I remember being distracted from admiring the mighty Red Fort because my sisters were clinging to me as we walked through, because there were boys just standing to one side, leering at the girls. At least they were quiet, not making catcalls or grabbing their crotches. Just staring creepily. If I had thought anything I could have said would have made a difference, I would have (And again, I don't fool myself into thinking this only happens in India. As I progress through my medical training, I see this in hospitals far too frequently).

Unfortunately, it's a matter of culture, in so many places. It's the way of thinking, and it has been for generations of misguided men and women. The world over, far too often we see the gut reaction of, when a woman is raped or assaulted, the first questions asked are, "Why did she wear that? Why did she walk through there? Why was she asking for it?" Far too often, the right questions aren't asked: "What was her abuser thinking? Where is he and how can he be stopped from doing this again? How can we make this right?"
That is wrong. And it needs to change.

We can figure out why she wore that dress. It probably wasn't because she wanted every man to know she was "asking for it." For the most part, it was probably because she thought she looked nice in it, and felt like looking good that day. For herself. Not for anyone else. No one should think they have any right to her, or any claim over her. While there is a call for safe behavior that should be heeded, this kind of "ownership thinking" has to stop, not only in India, but everywhere, including the United States. It's disgusting, it's outdated, and while it's slowly becoming less common, it's not changing fast enough.

I don't want to speak in absolutes, and as a medical student and a scientist I don't like to use the words "always" or "never." I know that the sad things I've talked about in this post aren't always the story. But the fact that they happen at all is sad. I started this post as a rant about India and its outdated beliefs and unfortunate way of thinking...but I realized as I wrote it that this topic is globally relevant. It's a universal travesty. And, starting with you and me, it will take a global revolution to resolve it.

Wednesday, June 19, 2013

10 Opinions in a Row...or "A Quick Study Break"

I needed a break from my 10-hour study day. My good friend Aaron (on whose blog I guested about a month ago here) wrote a blog post based on Buffalo's WGR550's segment "10 Opinions in a Row" where they just talk about whatever they want. I stole the idea from him - things that are too short to blog about, but may be too long for a Tweet or not funny enough for one of my Facebook statuses. Anyway, here goes:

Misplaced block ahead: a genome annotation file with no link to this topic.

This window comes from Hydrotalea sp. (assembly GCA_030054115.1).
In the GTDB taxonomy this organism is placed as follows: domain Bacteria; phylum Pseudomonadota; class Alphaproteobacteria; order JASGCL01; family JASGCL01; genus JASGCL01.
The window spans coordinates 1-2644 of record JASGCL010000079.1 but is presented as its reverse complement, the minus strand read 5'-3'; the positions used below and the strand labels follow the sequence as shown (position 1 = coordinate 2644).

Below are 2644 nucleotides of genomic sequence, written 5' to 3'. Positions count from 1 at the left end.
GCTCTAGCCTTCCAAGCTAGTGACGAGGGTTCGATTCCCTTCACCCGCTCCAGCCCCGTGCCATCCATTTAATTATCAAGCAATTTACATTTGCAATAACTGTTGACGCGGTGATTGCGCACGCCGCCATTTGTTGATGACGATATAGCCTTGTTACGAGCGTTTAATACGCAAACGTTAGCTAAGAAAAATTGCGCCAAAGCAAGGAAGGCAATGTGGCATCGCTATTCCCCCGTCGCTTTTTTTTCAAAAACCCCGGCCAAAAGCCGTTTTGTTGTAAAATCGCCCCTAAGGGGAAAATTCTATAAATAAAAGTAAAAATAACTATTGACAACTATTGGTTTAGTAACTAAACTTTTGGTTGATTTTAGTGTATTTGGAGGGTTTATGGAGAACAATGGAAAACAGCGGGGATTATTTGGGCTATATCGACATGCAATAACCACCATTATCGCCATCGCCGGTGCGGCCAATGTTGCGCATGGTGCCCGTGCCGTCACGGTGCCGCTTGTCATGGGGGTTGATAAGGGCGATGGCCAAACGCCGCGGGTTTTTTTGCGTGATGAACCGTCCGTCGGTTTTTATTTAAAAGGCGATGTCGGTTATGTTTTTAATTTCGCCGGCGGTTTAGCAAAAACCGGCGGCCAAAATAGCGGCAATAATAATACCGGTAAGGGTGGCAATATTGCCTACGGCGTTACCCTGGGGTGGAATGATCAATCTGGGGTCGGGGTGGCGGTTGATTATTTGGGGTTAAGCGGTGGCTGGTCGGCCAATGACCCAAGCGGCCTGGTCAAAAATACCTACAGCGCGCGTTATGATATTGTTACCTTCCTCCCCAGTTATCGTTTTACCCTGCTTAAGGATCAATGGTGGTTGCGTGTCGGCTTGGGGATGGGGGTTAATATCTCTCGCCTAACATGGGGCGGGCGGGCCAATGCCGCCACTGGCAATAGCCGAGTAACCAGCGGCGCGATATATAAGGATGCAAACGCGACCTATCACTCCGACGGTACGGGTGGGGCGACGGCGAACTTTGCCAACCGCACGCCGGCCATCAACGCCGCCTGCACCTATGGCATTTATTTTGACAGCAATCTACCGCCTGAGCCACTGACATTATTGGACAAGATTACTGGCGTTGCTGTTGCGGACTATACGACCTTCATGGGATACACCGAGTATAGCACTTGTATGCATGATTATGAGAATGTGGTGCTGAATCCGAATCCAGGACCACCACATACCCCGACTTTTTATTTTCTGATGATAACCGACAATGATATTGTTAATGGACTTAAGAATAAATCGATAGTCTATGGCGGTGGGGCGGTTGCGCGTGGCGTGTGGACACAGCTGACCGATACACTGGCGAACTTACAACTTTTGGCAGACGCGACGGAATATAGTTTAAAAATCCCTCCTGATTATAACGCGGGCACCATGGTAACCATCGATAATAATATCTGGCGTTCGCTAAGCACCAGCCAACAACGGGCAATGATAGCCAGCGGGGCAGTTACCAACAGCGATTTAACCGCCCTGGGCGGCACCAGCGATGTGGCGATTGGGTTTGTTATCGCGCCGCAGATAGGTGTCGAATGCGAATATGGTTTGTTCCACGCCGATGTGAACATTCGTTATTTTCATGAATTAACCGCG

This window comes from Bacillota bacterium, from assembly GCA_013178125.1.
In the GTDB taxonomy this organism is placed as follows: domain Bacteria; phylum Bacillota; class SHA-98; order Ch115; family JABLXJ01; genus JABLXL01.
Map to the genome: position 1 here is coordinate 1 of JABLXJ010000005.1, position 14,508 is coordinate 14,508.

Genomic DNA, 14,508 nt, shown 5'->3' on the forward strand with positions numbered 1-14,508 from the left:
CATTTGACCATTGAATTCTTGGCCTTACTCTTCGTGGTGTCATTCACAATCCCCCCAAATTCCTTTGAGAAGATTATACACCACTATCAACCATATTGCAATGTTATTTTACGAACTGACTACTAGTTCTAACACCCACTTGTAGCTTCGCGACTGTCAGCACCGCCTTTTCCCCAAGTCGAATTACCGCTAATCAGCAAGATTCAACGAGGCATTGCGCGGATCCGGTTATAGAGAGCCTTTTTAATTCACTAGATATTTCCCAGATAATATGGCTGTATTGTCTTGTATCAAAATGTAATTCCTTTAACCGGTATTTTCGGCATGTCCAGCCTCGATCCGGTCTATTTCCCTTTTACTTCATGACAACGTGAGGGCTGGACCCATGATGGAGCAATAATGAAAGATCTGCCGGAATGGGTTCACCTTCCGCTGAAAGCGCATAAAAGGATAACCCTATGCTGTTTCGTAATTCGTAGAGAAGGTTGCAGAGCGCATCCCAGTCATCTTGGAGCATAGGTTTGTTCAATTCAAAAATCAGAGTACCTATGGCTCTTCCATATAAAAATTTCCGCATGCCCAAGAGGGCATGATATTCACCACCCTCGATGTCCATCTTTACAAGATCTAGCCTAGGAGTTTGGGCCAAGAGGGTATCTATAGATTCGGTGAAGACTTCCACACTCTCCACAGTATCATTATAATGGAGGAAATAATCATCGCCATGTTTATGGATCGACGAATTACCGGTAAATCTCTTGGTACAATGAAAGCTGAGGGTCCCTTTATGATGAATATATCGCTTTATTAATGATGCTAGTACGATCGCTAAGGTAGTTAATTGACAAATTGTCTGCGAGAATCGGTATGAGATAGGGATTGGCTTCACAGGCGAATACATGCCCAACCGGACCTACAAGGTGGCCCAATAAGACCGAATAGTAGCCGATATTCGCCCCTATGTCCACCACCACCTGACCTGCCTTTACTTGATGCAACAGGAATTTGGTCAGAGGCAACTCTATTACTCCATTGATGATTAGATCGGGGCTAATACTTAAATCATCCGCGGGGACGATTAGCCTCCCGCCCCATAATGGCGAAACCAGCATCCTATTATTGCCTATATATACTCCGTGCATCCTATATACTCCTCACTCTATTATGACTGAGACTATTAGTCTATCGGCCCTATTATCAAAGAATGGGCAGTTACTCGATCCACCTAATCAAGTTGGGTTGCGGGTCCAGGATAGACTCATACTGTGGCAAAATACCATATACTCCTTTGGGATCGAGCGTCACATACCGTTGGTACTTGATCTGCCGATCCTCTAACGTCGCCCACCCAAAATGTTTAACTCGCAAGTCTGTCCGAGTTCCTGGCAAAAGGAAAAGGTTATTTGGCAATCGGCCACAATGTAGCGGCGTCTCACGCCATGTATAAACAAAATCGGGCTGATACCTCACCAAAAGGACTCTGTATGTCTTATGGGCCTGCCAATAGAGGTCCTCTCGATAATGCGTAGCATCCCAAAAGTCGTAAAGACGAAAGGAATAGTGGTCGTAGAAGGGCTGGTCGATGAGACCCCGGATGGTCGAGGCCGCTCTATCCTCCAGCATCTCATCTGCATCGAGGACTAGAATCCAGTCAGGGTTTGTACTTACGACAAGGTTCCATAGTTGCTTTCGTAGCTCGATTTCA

1. Not all tattoos are bad. The all-or-none attitude is limiting in all aspects of life, and no more so than here. There are some that are meaningful, at least to the person sporting them. If that's how a person wants to express themselves, or they feel so passionately about it that they want to display it on their body...that's not a bad thing. However, some of them do make my inner grammar nazi cringe:!2q:HYT_8-l3/

2. As a recovering grammar nazi, I cringe when I see other people do it, because I've realized how truly annoying it looks and is (even though I'm still guilty of it). If it's something professional that needs correcting, then yes, it may need judging/correcting. Or if they ask for a grammar check. But if someone posts something on Facebook and your only response is to correct their grammar...that's not funny. It's annoying.

3. I think lipstick is the most unnecessary of all the makeup items. It can be done tastefully, I'm sure, but almost every time I see it on a girl I find myself wishing I was looking at her normal lips.

4. Studying sucks. That's all I have to say about that.

5. Watching British comedians is awesome. Partially because of their accents, and mostly because I love stand-up and some of the people I watch are hilarious. But it's also partially because they make jokes about things in the news and pop culture that I know nothing about and when I look those things up it's like "sweet, more useless knowledge for my trivia skills!"

6. I went through a phase where I had all but phased the word "like" (as a filler word) out of my vocabulary. That phase has since ended. I miss it, because I judge myself every time I use "like" as a filler.

7. Whenever I watch a video on YouTube, especially a music video, I always scroll down to the comments because I love seeing people say something super negative or bigoted and then everyone else coming back and bashing them for it. It's not something I'd partake in, but it's a guilty pleasure to look at.